What Is the Carbon Footprint of Natural Gas? A Life-Cycle Assessment
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Hey fellow impactful ninja 👋
You may have noticed that Impactful Ninja is all about providing helpful information to make a positive impact on the world and society. And that we love to link back to where we found all the information for each of our posts.
Most of these links are informational-based for you to check out their primary sources with one click.
But some of these links are so-called "affiliate links" to products that we recommend.
First and foremost, because we believe that they add value to you. For example, when we wrote a post about the environmental impact of long showers, we came across an EPA recommendation to use WaterSense showerheads. So we linked to where you can find them. Or, for many of our posts, we also link to our favorite books on that topic so that you can get a much more holistic overview than one single blog post could provide.
And when there is an affiliate program for these products, we sign up for it. For example, as Amazon Associates, we earn from qualifying purchases.
First, and most importantly, we still only recommend products that we believe add value for you.
When you buy something through one of our affiliate links, we may earn a small commission - but at no additional costs to you.
And when you buy something through a link that is not an affiliate link, we won’t receive any commission but we’ll still be happy to have helped you.
When we find products that we believe add value to you and the seller has an affiliate program, we sign up for it.
When you buy something through one of our affiliate links, we may earn a small commission (at no extra costs to you).
And at this point in time, all money is reinvested in sharing the most helpful content with you. This includes all operating costs for running this site and the content creation itself.
You may have noticed by the way Impactful Ninja is operated that money is not the driving factor behind it. It is a passion project of mine and I love to share helpful information with you to make a positive impact on the world and society. However, it's a project in that I invest a lot of time and also quite some money.
Eventually, my dream is to one day turn this passion project into my full-time job and provide even more helpful information. But that's still a long time to go.
Natural gas is often referred to as the cleanest burning fossil fuel, and it is responsible for a large portion of the world’s electricity generation. But it is a fossil fuel nonetheless. So, we had to ask: What is the carbon footprint of natural gas?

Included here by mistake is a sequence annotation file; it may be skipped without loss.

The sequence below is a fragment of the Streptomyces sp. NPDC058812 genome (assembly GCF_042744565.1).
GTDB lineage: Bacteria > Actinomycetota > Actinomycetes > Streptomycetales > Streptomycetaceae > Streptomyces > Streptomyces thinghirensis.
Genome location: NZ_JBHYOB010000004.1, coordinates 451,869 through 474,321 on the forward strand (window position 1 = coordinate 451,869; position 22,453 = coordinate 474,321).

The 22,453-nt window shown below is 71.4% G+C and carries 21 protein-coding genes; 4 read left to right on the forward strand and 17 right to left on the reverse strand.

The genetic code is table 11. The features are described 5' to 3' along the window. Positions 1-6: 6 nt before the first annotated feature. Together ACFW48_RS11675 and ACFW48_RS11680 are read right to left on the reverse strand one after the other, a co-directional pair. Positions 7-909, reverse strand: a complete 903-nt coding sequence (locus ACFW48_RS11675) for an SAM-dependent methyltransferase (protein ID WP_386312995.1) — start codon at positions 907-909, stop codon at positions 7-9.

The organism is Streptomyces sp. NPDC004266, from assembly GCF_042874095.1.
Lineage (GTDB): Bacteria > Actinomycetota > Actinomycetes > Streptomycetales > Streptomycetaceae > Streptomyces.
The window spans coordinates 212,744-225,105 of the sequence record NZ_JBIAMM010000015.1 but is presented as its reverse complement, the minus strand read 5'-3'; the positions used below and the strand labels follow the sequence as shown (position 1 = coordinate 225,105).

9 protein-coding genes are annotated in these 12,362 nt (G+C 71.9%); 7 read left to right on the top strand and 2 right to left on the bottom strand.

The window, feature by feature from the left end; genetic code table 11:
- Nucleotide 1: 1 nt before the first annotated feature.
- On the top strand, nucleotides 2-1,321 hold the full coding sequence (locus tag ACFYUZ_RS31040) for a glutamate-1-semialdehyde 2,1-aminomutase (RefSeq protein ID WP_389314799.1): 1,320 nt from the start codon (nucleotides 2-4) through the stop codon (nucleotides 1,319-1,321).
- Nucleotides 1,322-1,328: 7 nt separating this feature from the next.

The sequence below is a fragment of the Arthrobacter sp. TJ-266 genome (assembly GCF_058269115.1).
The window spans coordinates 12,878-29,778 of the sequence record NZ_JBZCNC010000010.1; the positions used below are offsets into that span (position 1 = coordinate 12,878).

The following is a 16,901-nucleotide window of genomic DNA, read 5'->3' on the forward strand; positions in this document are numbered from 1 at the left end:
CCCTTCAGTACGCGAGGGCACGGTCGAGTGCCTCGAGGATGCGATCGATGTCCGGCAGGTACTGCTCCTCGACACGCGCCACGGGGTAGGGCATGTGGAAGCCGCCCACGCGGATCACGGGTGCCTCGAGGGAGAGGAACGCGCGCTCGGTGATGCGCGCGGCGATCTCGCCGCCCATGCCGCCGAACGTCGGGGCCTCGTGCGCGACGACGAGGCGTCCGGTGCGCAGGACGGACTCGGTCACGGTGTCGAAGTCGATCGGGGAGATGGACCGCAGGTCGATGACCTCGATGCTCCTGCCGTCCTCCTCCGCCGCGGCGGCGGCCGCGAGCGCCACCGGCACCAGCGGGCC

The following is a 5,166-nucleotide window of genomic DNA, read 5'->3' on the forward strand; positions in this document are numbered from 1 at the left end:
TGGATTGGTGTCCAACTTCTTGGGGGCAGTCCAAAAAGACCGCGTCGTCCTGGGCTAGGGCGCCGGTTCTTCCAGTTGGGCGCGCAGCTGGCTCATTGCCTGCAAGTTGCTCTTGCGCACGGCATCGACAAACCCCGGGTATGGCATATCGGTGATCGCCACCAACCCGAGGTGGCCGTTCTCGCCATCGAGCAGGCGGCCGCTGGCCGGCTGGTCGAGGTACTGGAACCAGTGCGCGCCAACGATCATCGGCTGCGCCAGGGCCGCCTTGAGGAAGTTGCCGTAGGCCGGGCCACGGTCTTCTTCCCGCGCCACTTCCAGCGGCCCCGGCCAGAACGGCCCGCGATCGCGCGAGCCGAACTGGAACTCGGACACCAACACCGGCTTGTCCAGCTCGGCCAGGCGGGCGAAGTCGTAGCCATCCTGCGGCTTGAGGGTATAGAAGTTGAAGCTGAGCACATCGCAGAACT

Natural has one of the highest carbon footprints of all energy types. Per kWh produced, natural gas emits 490 grams of carbon dioxide (CO2) on a life-cycle basis. Although it produces lower levels of CO2 than the other two fossil fuels, coal and oil, it still directly contributes to climate change.
Natural gas makes around 34% of total US energy consumption and has various environmental implications. Keep reading to learn about the overall carbon footprint of natural gas and its carbon footprint throughout its life-cycle.
How is Natural Gas Defined
Commonly referred to as the world’s cleanest fossil fuel, natural gas (NG) is a flammable gas composed of mostly methane (CH4), some hydrocarbon gas liquids (HGLs), and nonhydrocarbon gases (CO2 and water vapor). When burned it produces mostly CO2, water vapor, and some nitrogen oxides.
“Natural Gas: flammable gas, consisting largely of methane and other hydrocarbons, occurring naturally underground (often in association with petroleum) and used as fuel”Oxford Dictionary
NG is acquired in one of two ways, either by conventional drilling or by hydraulic fracturing. In the former, vertical or horizontal wells are drilled down into NG reservoirs and the NG flows to the surface through these wells. In the latter, water, chemicals, and sand are forced down through the well at high pressure, breaking the rock formation containing the NG. The NG is released and flows up through the well to the surface.
NG is used primarily for heating and generating electricity but can also be used as a raw material (feedstock) in the production of chemicals, fertilizer, and hydrogen, and as lease and plant fuel. In 2020, 30.5 trillion cubic feet (Tcf) of NG were consumed in the US alone. This represents around 34% of total US energy consumption.
What is the Carbon Footprint of Natural Gas
The carbon footprint is one of the ways we measure the effects of human-induced global climate change. It primarily focuses on the greenhouse gas (GHG) emissions associated with consumption, but also includes other emissions such as CH4, nitrous oxide, and chlorofluorocarbons.